13 July 2020
It’s one of the peculiarities of the English language that two seemingly opposite phrases can mean pretty much the same thing. Take ‘eating out’ and ‘eating in’ – dependent on the perspective, they’re the same. The customers are eating out, even though they’re in a restaurant and to the restaurant owner, the customers are eating in, as opposed to taking away.
The Government’s latest catchphrase, ‘Eat Out to Help Out’, rapidly becoming EOHO, reflects the customer’s perspective. However, looking at the rules that apply to the discount, as they need to be applied by the relevant eateries, it becomes apparent that the discount applies to eating in. Maybe ‘Eat In to Chip In’ wouldn’t, erm, cut the mustard?
Looking at the detail, let’s first consider to whom this applies, which is those establishments that:
- sell food for consumption on the premises,
- provide their own dining areas or share a dining area with other establishments for eat-in meals, and
- were registered as a food businesses with the relevant local authority by 7 July 2020.
It does not apply to establishments that:
- only offer takeaway food or drink,
- cater for private functions only,
- are hotels providing room service only,
- are dining services (such as packaged dinner cruises), or
- are mobile food vans or trailers.
Businesses can register on-line via their Government Gateway account and will need to give the name and address of each outlet participating, unless there are more than 25, and relevant details such as VAT numbers, tax references and PAYE references.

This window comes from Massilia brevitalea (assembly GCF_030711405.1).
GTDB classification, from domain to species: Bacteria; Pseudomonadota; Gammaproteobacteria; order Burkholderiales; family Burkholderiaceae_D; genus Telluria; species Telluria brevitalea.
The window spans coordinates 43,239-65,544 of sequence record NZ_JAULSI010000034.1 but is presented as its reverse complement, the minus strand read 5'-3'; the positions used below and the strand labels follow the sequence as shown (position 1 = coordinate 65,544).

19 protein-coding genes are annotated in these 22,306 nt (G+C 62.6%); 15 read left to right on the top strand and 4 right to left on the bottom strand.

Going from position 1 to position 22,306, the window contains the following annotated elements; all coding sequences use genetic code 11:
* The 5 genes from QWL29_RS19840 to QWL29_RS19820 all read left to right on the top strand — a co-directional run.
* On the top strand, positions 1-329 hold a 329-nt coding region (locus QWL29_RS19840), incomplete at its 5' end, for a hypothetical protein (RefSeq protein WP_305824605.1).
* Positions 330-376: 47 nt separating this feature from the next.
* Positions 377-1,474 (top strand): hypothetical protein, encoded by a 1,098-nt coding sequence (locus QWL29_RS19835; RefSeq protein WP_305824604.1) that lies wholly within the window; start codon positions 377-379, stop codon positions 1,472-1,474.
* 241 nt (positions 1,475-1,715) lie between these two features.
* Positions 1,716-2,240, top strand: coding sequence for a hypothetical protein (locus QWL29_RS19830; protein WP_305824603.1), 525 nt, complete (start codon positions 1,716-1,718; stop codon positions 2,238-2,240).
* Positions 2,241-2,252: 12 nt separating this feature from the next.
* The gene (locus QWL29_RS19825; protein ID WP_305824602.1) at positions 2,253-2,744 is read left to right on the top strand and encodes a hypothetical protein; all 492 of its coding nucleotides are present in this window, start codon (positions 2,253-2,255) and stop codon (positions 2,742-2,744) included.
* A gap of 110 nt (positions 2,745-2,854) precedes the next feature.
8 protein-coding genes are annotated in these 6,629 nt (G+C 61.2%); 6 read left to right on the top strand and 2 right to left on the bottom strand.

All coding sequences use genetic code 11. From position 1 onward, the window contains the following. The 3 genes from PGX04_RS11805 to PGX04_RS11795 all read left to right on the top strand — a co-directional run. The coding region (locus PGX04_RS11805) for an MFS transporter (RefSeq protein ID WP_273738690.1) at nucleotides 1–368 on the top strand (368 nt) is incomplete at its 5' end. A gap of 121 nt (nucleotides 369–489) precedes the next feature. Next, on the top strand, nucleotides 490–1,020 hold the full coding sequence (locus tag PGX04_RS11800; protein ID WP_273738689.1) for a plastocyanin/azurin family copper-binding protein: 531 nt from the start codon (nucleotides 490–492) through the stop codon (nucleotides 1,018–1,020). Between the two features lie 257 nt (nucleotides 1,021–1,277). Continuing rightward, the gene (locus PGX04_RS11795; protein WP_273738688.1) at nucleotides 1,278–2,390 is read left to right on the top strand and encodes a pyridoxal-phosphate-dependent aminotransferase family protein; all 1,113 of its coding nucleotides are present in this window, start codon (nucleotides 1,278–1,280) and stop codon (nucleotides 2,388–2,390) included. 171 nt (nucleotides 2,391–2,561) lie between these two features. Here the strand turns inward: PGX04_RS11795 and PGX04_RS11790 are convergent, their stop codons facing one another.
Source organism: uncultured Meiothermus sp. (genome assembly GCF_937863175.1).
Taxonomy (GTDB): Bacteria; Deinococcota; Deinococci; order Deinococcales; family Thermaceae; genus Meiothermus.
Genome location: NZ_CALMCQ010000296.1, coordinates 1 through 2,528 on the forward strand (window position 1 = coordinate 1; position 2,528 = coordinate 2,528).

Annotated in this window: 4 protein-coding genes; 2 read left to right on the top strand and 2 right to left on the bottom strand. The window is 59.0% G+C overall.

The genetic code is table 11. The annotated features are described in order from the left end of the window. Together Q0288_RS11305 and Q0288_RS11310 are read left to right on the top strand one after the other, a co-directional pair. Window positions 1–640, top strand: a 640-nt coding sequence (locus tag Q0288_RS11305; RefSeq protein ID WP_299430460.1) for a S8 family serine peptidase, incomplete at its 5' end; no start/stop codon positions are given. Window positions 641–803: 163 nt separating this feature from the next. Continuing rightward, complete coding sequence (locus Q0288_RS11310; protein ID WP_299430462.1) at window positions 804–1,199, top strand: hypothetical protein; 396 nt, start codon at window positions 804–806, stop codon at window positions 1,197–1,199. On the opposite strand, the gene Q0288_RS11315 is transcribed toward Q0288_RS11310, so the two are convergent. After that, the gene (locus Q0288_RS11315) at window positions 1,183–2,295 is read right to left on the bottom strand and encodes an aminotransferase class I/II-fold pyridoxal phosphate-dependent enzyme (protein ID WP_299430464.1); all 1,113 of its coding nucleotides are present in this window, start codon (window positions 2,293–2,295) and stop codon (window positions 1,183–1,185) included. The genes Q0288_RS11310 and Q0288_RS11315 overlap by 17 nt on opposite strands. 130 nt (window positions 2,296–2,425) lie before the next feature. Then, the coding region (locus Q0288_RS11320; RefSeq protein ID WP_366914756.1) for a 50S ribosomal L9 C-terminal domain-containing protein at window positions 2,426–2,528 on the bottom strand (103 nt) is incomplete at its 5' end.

As ever with all COVID-19 assistance, there’s the warning that certain records must be kept, in this case:
- total number of people who have used the scheme in the establishment,
- total value of transactions under the scheme, and
- total amount of discounts given.
There’s also the warning that applications will be reviewed by HMRC and that dishonest or fraudulent applications will be rejected.
The scheme runs from 3 August to 31 August 2020 and applies only to Mondays, Tuesdays and Wednesdays, both during the day and in the evening. Claims can be made from 7 August and the claims portal will close on 30 September 2020.
To what does the discount apply? The charges for any food or drink consumed in locations as outlined above, except for alcoholic drinks and service charges. The discount is the lower of 50% of the value charged and £10 per head. For two or more diners, it’s not necessary to consider what each diner has, so a big eater and a small eater dining together should enjoy the same discount as two moderate eaters.
A typical meal at my local Indian restaurant comes to about £20 per head, including the obligatory Cobra, Kingfisher or Mongoose. That’s about £15 per head on food, so, if there are 4 of us eating, we’d expect a discount of £30, which, admittedly, might end up as a tip and more beer!
Alternatively, a meal out with my partner may cost £80, including a bottle of wine at £25 and a service charge of £7.50. This would give us a discount of £20, being the £10 maximum discount per head.
All of which is a valuable discount and hopefully it will encourage us all to return to eating out. Of course, it remains to be seen whether all establishments will apply to join the scheme and whether those that don’t will be at a competitive disadvantage to their rivals.
If you have queries on understanding how the EOHO scheme applies to you, or how the temporary reduction in VAT for the hospitality sector may affect you, contact your local UHY adviser.